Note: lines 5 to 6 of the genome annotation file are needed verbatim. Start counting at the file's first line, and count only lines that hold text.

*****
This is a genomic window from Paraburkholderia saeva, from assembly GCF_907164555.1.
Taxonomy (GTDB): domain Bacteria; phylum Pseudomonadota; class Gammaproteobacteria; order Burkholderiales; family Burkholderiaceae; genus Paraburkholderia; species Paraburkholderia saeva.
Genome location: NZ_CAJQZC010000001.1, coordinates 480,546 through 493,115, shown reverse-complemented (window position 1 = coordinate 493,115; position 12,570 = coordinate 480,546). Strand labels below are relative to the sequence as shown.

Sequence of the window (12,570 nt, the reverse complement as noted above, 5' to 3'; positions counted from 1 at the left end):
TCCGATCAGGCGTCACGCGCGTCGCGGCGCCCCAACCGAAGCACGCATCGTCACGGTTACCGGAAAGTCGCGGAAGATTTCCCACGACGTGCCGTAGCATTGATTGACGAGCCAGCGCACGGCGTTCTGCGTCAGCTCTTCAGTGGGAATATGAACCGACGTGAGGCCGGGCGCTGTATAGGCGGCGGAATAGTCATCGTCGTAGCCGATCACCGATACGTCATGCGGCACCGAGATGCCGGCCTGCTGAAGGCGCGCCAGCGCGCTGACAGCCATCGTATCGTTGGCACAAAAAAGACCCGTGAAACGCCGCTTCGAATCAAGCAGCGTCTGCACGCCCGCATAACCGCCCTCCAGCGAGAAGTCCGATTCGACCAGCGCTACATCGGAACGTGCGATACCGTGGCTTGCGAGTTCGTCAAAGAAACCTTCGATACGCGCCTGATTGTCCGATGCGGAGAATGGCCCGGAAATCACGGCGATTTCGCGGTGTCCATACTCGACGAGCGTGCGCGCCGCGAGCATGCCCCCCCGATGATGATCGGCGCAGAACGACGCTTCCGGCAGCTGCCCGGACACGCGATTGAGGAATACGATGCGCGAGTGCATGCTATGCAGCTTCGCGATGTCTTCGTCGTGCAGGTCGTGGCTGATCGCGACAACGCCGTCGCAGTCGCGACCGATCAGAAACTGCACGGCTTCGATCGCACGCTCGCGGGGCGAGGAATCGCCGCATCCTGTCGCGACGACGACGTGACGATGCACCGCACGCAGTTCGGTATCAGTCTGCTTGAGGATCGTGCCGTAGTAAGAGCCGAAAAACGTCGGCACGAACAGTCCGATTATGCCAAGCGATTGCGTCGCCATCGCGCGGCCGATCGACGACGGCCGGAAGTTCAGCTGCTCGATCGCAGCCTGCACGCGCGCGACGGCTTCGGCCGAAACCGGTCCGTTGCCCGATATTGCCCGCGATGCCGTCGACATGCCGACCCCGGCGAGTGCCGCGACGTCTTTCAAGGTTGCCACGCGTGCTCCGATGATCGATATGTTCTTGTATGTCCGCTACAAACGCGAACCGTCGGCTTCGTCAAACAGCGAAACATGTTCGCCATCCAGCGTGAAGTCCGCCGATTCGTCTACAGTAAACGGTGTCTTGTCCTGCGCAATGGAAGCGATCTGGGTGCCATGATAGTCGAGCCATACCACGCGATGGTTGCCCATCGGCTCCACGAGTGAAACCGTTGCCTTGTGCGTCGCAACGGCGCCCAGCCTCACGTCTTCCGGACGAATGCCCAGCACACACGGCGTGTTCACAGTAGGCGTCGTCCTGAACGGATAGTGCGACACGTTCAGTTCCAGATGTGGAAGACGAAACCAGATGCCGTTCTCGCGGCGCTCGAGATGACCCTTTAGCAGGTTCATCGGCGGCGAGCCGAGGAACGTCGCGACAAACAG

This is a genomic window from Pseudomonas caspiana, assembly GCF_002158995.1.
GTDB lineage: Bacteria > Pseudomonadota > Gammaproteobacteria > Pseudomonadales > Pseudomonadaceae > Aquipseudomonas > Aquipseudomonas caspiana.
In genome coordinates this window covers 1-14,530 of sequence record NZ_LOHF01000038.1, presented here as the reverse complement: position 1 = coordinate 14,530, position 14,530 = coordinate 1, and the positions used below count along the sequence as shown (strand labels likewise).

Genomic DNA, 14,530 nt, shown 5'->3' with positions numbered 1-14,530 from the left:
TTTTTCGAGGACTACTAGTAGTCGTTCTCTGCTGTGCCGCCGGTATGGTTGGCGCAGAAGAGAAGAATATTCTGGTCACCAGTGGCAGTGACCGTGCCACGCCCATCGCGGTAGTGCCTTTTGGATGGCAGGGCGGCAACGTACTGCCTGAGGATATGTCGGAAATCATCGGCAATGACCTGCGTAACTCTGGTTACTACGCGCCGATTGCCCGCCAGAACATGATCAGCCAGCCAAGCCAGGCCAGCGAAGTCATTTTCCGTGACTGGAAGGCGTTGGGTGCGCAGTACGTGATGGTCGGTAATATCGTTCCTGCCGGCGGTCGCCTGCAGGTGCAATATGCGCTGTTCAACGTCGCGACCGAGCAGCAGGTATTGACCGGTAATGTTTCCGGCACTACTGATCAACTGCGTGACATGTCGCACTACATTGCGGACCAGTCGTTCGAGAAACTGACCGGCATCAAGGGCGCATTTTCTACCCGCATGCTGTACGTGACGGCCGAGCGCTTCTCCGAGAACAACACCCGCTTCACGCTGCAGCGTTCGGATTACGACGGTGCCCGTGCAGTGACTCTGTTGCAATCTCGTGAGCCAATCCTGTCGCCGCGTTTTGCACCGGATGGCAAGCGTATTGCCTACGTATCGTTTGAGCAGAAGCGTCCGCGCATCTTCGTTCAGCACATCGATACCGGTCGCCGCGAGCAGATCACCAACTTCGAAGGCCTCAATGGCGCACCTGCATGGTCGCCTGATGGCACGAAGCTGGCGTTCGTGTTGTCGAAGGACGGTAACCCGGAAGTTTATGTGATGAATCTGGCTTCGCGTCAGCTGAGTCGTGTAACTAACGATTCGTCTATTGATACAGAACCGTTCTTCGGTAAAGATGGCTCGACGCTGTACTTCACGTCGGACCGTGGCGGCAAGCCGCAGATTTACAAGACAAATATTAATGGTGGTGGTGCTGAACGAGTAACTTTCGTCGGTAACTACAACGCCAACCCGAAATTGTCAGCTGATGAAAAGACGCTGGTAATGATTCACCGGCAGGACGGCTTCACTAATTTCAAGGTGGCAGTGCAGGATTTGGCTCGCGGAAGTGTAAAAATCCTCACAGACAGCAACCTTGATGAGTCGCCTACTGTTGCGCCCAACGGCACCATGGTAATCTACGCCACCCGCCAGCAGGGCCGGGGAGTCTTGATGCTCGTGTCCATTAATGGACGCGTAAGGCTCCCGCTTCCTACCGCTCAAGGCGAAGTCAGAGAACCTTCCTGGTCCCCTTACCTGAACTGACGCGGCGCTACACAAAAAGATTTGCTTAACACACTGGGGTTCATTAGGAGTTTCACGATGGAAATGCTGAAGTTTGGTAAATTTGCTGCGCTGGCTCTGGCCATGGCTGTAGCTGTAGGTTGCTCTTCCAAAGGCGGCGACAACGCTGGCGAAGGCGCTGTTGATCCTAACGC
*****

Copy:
TCCGATCAGGCGTCACGCGCGTCGCGGCGCCCCAACCGAAGCACGCATCGTCACGGTTACCGGAAAGTCGCGGAAGATTTCCCACGACGTGCCGTAGCATTGATTGACGAGCCAGCGCACGGCGTTCTGCGTCAGCTCTTCAGTGGGAATATGAACCGACGTGAGGCCGGGCGCTGTATAGGCGGCGGAATAGTCATCGTCGTAGCCGATCACCGATACGTCATGCGGCACCGAGATGCCGGCCTGCTGAAGGCGCGCCAGCGCGCTGACAGCCATCGTATCGTTGGCACAAAAAAGACCCGTGAAACGCCGCTTCGAATCAAGCAGCGTCTGCACGCCCGCATAACCGCCCTCCAGCGAGAAGTCCGATTCGACCAGCGCTACATCGGAACGTGCGATACCGTGGCTTGCGAGTTCGTCAAAGAAACCTTCGATACGCGCCTGATTGTCCGATGCGGAGAATGGCCCGGAAATCACGGCGATTTCGCGGTGTCCATACTCGACGAGCGTGCGCGCCGCGAGCATGCCCCCCCGATGATGATCGGCGCAGAACGACGCTTCCGGCAGCTGCCCGGACACGCGATTGAGGAATACGATGCGCGAGTGCATGCTATGCAGCTTCGCGATGTCTTCGTCGTGCAGGTCGTGGCTGATCGCGACAACGCCGTCGCAGTCGCGACCGATCAGAAACTGCACGGCTTCGATCGCACGCTCGCGGGGCGAGGAATCGCCGCATCCTGTCGCGACGACGACGTGACGATGCACCGCACGCAGTTCGGTATCAGTCTGCTTGAGGATCGTGCCGTAGTAAGAGCCGAAAAACGTCGGCACGAACAGTCCGATTATGCCAAGCGATTGCGTCGCCATCGCGCGGCCGATCGACGACGGCCGGAAGTTCAGCTGCTCGATCGCAGCCTGCACGCGCGCGACGGCTTCGGCCGAAACCGGTCCGTTGCCCGATATTGCCCGCGATGCCGTCGACATGCCGACCCCGGCGAGTGCCGCGACGTCTTTCAAGGTTGCCACGCGTGCTCCGATGATCGATATGTTCTTGTATGTCCGCTACAAACGCGAACCGTCGGCTTCGTCAAACAGCGAAACATGTTCGCCATCCAGCGTGAAGTCCGCCGATTCGTCTACAGTAAACGGTGTCTTGTCCTGCGCAATGGAAGCGATCTGGGTGCCATGATAGTCGAGCCATACCACGCGATGGTTGCCCATCGGCTCCACGAGTGAAACCGTTGCCTTGTGCGTCGCAACGGCGCCCAGCCTCACGTCTTCCGGACGAATGCCCAGCACACACGGCGTGTTCACAGTAGGCGTCGTCCTGAACGGATAGTGCGACACGTTCAGTTCCAGATGTGGAAGACGAAACCAGATGCCGTTCTCGCGGCGCTCGAGATGACCCTTTAGCAGGTTCATCGGCGGCGAGCCGAGGAACGTCGCGACAAACAG

This is a genomic window from Pseudomonas caspiana, assembly GCF_002158995.1.